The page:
If you have a new account but are having problems posting or verifying your account, please email us on [email protected] for help. Thanks :)
Hello all! Please ensure that you are posting a new thread or question in the appropriate forum. The Feedback forum is overwhelmed with questions that are having to be moved elsewhere. If you need help to verify your account contact [email protected]

Career Change

  • 21-12-2022 12:01am
    Registered Users Posts: 8

    Hey all.

    Hope you are in good health. I have been pulling my hair out lately and would like some help.

    I was until recently studying Marine Engineering, I had completed my first 2 years of theory and my placement at sea on both oil and gas carrying vessels. Sadly after 3 years of blood sweat and tears, I found out this was not the career for me. I really enjoyed travelling the world, living among other cultures and the atmosphere onboard the vessels. I could not however, adapt or ever find myself enjoying the work of an engineer as it was something completely different to I ever imagined.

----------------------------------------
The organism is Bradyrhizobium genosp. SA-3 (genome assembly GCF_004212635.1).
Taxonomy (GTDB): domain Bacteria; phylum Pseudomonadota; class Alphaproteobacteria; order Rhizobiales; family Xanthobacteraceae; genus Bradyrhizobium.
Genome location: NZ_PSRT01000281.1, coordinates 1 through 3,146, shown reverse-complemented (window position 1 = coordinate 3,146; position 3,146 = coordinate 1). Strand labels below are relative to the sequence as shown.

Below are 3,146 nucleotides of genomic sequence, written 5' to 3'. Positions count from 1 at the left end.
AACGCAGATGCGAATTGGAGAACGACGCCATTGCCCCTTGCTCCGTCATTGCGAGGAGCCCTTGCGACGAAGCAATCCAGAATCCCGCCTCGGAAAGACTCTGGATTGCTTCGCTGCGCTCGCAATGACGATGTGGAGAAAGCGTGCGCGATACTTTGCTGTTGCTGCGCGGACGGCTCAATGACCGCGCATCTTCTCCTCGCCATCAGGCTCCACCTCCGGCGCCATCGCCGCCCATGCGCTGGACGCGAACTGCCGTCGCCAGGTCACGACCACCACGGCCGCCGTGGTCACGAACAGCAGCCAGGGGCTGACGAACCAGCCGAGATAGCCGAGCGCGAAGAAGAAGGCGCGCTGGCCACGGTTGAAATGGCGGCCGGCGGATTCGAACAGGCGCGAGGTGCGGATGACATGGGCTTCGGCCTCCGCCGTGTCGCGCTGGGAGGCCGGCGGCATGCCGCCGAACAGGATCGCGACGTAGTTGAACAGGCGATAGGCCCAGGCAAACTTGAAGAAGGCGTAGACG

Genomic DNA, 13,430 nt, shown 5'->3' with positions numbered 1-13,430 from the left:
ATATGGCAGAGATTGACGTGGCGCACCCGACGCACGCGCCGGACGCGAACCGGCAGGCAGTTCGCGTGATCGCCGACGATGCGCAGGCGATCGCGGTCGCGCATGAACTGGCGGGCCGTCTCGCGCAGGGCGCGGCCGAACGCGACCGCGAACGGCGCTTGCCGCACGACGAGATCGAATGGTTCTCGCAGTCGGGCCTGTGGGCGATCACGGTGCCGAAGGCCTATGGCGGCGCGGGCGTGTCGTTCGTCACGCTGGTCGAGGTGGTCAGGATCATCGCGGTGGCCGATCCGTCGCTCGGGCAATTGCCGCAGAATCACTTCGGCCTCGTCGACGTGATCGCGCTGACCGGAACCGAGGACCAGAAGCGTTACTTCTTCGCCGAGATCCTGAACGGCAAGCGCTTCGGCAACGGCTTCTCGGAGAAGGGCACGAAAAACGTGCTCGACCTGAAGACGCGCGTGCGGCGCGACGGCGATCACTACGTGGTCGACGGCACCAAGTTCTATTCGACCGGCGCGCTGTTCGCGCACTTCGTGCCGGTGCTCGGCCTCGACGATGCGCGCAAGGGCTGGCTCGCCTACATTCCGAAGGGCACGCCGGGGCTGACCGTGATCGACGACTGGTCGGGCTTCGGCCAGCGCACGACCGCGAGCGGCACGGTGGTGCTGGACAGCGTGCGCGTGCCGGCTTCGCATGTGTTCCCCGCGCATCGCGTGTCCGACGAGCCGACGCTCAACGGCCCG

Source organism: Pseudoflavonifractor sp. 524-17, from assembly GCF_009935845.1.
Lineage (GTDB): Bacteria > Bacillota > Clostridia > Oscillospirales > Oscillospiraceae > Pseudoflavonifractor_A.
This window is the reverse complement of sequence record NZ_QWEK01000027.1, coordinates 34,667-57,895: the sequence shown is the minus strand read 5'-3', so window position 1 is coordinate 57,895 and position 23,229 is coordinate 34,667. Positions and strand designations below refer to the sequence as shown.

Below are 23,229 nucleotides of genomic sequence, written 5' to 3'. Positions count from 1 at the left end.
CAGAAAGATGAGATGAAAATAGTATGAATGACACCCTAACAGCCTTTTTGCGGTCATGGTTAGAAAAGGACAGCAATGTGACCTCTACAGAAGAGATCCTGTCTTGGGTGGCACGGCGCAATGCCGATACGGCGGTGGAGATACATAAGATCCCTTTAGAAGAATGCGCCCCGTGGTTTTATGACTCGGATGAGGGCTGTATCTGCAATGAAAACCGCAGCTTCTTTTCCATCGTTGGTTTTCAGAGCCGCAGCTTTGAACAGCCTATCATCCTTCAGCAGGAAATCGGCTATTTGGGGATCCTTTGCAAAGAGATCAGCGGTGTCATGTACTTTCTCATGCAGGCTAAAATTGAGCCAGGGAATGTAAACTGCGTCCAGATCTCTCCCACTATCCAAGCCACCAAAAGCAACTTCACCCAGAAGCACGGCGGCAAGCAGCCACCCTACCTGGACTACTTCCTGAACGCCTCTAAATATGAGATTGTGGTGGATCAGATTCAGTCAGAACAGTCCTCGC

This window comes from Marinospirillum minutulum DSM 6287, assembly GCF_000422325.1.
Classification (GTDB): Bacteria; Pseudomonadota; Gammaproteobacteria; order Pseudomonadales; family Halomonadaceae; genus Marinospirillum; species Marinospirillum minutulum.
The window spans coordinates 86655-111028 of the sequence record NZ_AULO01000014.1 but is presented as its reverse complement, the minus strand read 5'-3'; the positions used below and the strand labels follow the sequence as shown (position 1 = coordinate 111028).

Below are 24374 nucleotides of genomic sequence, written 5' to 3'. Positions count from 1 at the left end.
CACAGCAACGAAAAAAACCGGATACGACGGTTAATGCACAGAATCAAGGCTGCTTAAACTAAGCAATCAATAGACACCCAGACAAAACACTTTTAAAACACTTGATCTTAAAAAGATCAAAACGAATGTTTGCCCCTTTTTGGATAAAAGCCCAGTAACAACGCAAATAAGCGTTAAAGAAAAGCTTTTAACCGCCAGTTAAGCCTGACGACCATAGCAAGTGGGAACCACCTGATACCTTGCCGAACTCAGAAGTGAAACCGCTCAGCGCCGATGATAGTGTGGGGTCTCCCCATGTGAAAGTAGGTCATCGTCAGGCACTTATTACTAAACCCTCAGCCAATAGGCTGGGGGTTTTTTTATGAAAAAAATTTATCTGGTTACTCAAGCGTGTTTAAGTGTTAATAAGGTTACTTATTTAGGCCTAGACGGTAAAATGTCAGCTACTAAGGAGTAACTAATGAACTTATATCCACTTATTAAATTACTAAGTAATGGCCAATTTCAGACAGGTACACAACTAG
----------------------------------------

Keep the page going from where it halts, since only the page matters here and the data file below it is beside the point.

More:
I have always been a mechanically minded guy and loved working on projects, cars and trucks but I always wanted to have a career at sea and Marine Engineering seemed to bridge the gap and combine both of those things. Sadly it wasn't to be. Working 12 hours a day in an environment in which I was losing 1 or 2 kg in sweat a day is something I never want to return to.